superconductor


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superconductor

[¦sü·pər·kən′dək·tər]
(solid-state physics)
Any material capable of exhibiting superconductivity; examples include iridium, lead, mercury, niobium, tin, tantalum, vanadium, and many alloys. Also known as cryogenic conductor; superconducting material.

Superconductor

 

a substance in which the electrical resistance disappears when the substance is cooled below a certain critical, or transition, temperature Tc. In other words, a superconductor is a substance that exhibits superconductivity. Superconductive properties are not shown by Cu, Ag, Au, Pt, the alkali metals, the alkaline-earth metals, and the ferromagnetic metals; most of the remaining metallic elements are superconductors (seeMETALS). The elements Si, Ge, and Bi become superconductors when cooled under pressure. Several hundred alloys and compounds and some heavily doped semiconductors can also go into the superconducting state. There exist superconducting alloys in which some or all of the components are not themselves superconductors. For virtually all known superconductors, Tc lies within the temperature range of the existence of liquid hydrogen and liquid helium (the boiling point of hydrogen is 20.4° K).

Another important parameter characterizing the properties of a superconductor is the critical magnetic field Hc, above which the superconductor goes into the normal, or nonsuper-conducting, state. As the temperature increases, the value of Hcd decreases monotonically; when T ≥ Tc, Hc = 0. Hc takes on its maximum value H0 at absolute zero. Table 1 gives the value of H0 for a number of superconductors, as determined by extrapolation from experimental data.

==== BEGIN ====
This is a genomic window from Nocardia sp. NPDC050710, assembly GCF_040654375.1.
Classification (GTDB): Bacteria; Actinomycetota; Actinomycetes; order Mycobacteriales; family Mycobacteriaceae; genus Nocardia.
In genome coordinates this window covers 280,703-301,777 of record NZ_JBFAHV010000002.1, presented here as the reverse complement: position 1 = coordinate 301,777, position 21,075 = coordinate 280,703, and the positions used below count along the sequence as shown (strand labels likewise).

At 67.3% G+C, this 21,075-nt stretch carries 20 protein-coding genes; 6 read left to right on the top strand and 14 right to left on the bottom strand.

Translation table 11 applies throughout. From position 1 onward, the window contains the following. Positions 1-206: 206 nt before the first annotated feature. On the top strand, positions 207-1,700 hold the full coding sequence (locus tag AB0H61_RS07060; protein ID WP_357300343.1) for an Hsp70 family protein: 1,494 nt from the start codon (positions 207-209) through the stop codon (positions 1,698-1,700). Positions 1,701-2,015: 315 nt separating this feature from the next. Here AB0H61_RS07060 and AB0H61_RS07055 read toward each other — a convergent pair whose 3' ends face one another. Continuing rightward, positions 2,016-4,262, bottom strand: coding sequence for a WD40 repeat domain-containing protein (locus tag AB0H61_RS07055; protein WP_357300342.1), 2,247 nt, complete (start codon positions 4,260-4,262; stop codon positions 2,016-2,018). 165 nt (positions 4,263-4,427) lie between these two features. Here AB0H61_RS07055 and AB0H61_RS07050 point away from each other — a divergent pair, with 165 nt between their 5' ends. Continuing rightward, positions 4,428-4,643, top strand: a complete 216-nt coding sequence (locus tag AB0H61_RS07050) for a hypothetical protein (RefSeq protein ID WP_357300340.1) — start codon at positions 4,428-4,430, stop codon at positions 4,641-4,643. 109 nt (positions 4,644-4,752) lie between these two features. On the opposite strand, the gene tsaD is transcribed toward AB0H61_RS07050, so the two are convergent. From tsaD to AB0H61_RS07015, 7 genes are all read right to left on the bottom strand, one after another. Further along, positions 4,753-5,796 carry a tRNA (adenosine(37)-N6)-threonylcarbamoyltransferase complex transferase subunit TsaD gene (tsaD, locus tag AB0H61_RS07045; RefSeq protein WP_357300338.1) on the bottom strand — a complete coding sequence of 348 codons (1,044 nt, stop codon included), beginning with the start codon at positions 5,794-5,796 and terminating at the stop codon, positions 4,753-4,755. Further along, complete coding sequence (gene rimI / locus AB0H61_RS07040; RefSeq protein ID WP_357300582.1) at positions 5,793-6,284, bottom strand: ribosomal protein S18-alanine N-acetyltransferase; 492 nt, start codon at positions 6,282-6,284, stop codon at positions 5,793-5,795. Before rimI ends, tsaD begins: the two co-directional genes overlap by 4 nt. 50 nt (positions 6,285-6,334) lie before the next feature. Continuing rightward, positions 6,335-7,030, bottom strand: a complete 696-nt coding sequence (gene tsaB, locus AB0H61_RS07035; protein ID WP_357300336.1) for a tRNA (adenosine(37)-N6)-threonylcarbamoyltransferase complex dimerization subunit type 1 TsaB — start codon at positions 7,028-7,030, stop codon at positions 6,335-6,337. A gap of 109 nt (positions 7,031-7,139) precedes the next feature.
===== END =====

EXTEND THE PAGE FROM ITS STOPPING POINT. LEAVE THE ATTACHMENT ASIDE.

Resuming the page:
As of 1974, the highest known Tc was possessed by the compound Nb3 Ge, which is prepared by a special process.

Although the fundamental causes of the occurrence of superconductivity are well established, present-day theory is unable to calculate the values of Tc and Hc for known superconductors or to predict the values for a new superconducting alloy. How-

Table 1. Transition temperature and critical magnetic field for a number of metals, superconductors, alloys, and compounds
SuperconductorTransition temperature Tc(°K)Critical field H0 (oersteds*)
*1 oersted = 79.6 amperes/meter †Above Tc these compounds are semiconductors
Type I  
Lead7.2800
Tantalum4.5830
Tin3.7310
Aluminum1.2100
Zinc0.8853
Tungsten0.011.0
Type II  
Niobium9.254,000
Alloy 65 BT (Nb-Ti-Zr)9.7≈100,000
Alloy NiTi9.8≈100.000
V3 Ga14.5≈350,000
Nb3 Sn18.0≈250,000
(Nb3 AI)4 Nb3 Ge20.0
Nb3 Ge23
GeTe†0.17130
SrTiO30.2–0.4≈300
Pb1.0 Mo5.1 S6≈15≈600,000

ever, as a result of the accumulation of experimental material, a number of empirical regularities have been established that can be used as guides in the search for alloys with high values of Tc and Hc. The most important regularities were introduced by B. T. Matthias of the USA in 1955. Matthias’ rules can be summarized as follows: the highest Tc is observed for alloys with z valence electrons per atom, where z ~ 3, 5, and 7; there is a preferred type of crystal lattice for each z. In addition, Tc increases with increasing atomic volume and decreases with increasing atomic mass.